The stage of development the technology is at also makes it difficult to believe the project hadn’t stumped for one approach over the other. Discussing timelines for the roll-out of PEPP-PT apps, Boos said: “We have supplied the application builders with the backend; We have supplied them with the sample code; We supplied them with protocols; We supplied them with standards of measurement. We have a working application that simply has no integration into a country’s health system, on Android and on iOS.”
Boos also expressed opposition towards Google and Apple’s collaborative effort to develop decentralised coronavirus contact tracing technology. “From a Pepp perspective, there’s a few points to discuss, because we want implementing choice in terms of model – decentralised or centralised…” he said. He added that Google and Apple were open in the discussions, so “there is no point in getting up in arms yet”. At present, Google and Apple have said that only truly decentralised coronavirus tracking apps will be able to run using Bluetooth in the background on their handsets. Boos suggested that if an agreement couldn’t be reached with the tech giants over the possibility of continuously running centralised apps using Bluetooth, “I’m very sure they’ll have many presidents and many government leaders who will explode in their faces”.
During the press conference, Boos addressed the issue of privacy. “There is a hot discussion in the crypto community about this,” he said, saying “we actually encourage this discussion”, however “we are afraid” because “we’re not talking about crypto here, we’re talking about pandemic management”. He said “As long as an underlying transport layer can ensure privacy, that’s good enough, because governments can choose whatever they want.”
He said seven governments saying their applications would be built on top of the principles of PEPP-PT. He added that the project is in conversation with the 40 more countries that are at various stages of on boarding.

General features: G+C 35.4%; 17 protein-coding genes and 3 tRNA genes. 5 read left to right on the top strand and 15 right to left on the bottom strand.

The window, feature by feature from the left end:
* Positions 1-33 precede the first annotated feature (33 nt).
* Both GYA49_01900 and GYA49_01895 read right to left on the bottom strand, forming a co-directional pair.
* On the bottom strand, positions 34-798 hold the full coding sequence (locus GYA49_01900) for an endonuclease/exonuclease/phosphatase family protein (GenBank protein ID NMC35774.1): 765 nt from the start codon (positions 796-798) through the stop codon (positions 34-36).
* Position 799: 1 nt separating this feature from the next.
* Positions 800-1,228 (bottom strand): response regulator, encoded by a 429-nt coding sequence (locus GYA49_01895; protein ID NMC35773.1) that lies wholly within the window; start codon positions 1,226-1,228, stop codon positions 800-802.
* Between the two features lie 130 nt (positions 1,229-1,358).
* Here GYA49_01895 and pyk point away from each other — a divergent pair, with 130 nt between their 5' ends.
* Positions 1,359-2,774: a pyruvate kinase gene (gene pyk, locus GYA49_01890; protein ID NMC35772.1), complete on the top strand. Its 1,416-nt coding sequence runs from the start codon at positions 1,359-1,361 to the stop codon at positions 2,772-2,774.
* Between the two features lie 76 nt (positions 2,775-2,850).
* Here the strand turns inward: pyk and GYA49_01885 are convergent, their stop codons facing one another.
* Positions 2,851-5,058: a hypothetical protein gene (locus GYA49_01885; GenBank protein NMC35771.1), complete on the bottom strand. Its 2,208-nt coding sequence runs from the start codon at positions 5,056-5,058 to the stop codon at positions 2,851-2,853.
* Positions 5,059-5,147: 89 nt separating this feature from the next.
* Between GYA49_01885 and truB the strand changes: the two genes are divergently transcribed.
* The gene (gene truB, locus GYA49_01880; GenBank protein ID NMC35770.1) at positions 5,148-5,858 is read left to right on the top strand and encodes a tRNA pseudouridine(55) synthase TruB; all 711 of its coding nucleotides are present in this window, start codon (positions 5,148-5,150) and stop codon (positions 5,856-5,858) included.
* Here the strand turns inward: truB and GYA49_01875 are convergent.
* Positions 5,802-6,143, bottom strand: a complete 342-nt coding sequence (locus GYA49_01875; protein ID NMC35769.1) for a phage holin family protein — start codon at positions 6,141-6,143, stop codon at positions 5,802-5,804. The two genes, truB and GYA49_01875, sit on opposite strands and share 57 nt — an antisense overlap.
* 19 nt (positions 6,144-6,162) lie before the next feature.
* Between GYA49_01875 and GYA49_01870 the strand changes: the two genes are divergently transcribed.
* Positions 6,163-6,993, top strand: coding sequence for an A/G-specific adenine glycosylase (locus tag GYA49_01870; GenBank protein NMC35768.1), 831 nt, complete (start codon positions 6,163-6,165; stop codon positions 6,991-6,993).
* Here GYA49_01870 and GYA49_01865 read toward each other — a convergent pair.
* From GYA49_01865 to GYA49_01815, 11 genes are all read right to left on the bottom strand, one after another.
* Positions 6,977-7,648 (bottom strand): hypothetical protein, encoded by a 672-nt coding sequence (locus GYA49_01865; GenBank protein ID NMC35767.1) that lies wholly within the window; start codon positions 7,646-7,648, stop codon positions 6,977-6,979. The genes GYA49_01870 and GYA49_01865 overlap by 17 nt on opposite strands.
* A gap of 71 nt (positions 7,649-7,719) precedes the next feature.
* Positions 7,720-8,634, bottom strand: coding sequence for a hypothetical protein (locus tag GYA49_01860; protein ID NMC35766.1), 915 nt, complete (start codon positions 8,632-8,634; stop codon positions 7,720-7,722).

Christiane Woopen, executive director of the Cologne Center for Ethics, Rights, Economics, and Social Sciences of Health (CERES) and member of the PEPP-PT consortium said “there are no personal data going to the state” , saying the tech wouldn’t enable governments to grab power that would outlast the crisis. However, PEPP-PT did not respond to a question from NS Tech about the probability that any companies might be able to access the data.
PEPP-PT said on the conference call they would release documentation about their technology and a list of countries they were working with this afternoon but have not yet done so.
We will update this article as more information is released.
Update (April 18): PEPP-PT didn’t release further documents or protocols on Friday, despite assurances that it would (although, oddly, it seems a PDF was uploaded was uploaded by the group to Github before being swiftly deleted). A group of MEPs yesterday evening signed a letter addressed to Boos asking him why the group had not so far been transparent on the functioning of the contact tracing apps its developing and has not yet released its full protocol.
PEPP-PT replied to a set of questions from NS Tech. In answer to whether the group planned to monetise the project it answered, “PEPP-PT is run as a non-profit. Currently everybody in the project is working pro-bono. We plan to start collecting donations to be able to pay people for their work. We will adopt strict guidelines on donation sources; our model will be the WHO. There is no monetization model at PEPP-PT”.
On the question of whether companies would be able to access the data processed by apps built on the PEPP-PT framework, the group responded, “Any server is operated by someone. This will be different in every country. But we are taking utmost care and will be fully transparent with procedures and code how we prevent operational influence and stealing of data.”
On the question of whether the solution is centralised or decentralised, the group said, “We offer both models – centralised and decentralised as both models have their pros and cons. In the end, each country has to pick which system it needs.” However, given the group hasn’t released protocols or code it’s unclear how this would work in practice.
Update (April 21): PEPP-PT uploaded documentation to Github on Sunday. Read more on the story here.